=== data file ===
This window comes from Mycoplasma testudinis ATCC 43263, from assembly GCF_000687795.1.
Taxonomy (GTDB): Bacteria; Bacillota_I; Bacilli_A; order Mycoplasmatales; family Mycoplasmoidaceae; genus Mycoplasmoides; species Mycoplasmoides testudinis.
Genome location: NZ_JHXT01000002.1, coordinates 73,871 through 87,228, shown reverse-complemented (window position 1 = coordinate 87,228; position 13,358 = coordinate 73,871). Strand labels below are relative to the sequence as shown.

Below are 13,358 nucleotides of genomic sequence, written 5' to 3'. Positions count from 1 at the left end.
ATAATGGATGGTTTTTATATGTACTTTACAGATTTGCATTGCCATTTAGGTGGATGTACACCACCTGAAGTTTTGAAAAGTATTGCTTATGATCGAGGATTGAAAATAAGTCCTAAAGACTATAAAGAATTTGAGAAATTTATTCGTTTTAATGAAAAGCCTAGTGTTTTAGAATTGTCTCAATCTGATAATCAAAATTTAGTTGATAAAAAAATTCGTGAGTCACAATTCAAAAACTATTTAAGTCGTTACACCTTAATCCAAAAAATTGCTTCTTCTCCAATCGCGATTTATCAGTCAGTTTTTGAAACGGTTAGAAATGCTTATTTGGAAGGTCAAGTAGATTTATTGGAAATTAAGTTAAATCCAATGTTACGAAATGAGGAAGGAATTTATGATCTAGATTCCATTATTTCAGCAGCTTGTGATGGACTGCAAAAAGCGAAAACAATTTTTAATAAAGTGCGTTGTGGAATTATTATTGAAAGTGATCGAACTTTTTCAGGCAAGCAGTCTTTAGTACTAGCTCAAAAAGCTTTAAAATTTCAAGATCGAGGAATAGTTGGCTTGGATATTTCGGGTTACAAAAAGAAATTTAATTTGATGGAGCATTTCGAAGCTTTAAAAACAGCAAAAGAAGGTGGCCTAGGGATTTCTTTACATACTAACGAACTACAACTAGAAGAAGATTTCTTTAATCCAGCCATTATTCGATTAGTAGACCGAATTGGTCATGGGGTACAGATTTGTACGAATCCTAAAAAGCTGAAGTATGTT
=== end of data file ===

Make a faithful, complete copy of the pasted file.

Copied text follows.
This window comes from Mycoplasma testudinis ATCC 43263, from assembly GCF_000687795.1.
Taxonomy (GTDB): Bacteria; Bacillota_I; Bacilli_A; order Mycoplasmatales; family Mycoplasmoidaceae; genus Mycoplasmoides; species Mycoplasmoides testudinis.
Genome location: NZ_JHXT01000002.1, coordinates 73,871 through 87,228, shown reverse-complemented (window position 1 = coordinate 87,228; position 13,358 = coordinate 73,871). Strand labels below are relative to the sequence as shown.

Below are 13,358 nucleotides of genomic sequence, written 5' to 3'. Positions count from 1 at the left end.
ATAATGGATGGTTTTTATATGTACTTTACAGATTTGCATTGCCATTTAGGTGGATGTACACCACCTGAAGTTTTGAAAAGTATTGCTTATGATCGAGGATTGAAAATAAGTCCTAAAGACTATAAAGAATTTGAGAAATTTATTCGTTTTAATGAAAAGCCTAGTGTTTTAGAATTGTCTCAATCTGATAATCAAAATTTAGTTGATAAAAAAATTCGTGAGTCACAATTCAAAAACTATTTAAGTCGTTACACCTTAATCCAAAAAATTGCTTCTTCTCCAATCGCGATTTATCAGTCAGTTTTTGAAACGGTTAGAAATGCTTATTTGGAAGGTCAAGTAGATTTATTGGAAATTAAGTTAAATCCAATGTTACGAAATGAGGAAGGAATTTATGATCTAGATTCCATTATTTCAGCAGCTTGTGATGGACTGCAAAAAGCGAAAACAATTTTTAATAAAGTGCGTTGTGGAATTATTATTGAAAGTGATCGAACTTTTTCAGGCAAGCAGTCTTTAGTACTAGCTCAAAAAGCTTTAAAATTTCAAGATCGAGGAATAGTTGGCTTGGATATTTCGGGTTACAAAAAGAAATTTAATTTGATGGAGCATTTCGAAGCTTTAAAAACAGCAAAAGAAGGTGGCCTAGGGATTTCTTTACATACTAACGAACTACAACTAGAAGAAGATTTCTTTAATCCAGCCATTATTCGATTAGTAGACCGAATTGGTCATGGGGTACAGATTTGTACGAATCCTAAAAAGCTGAAGTATGTT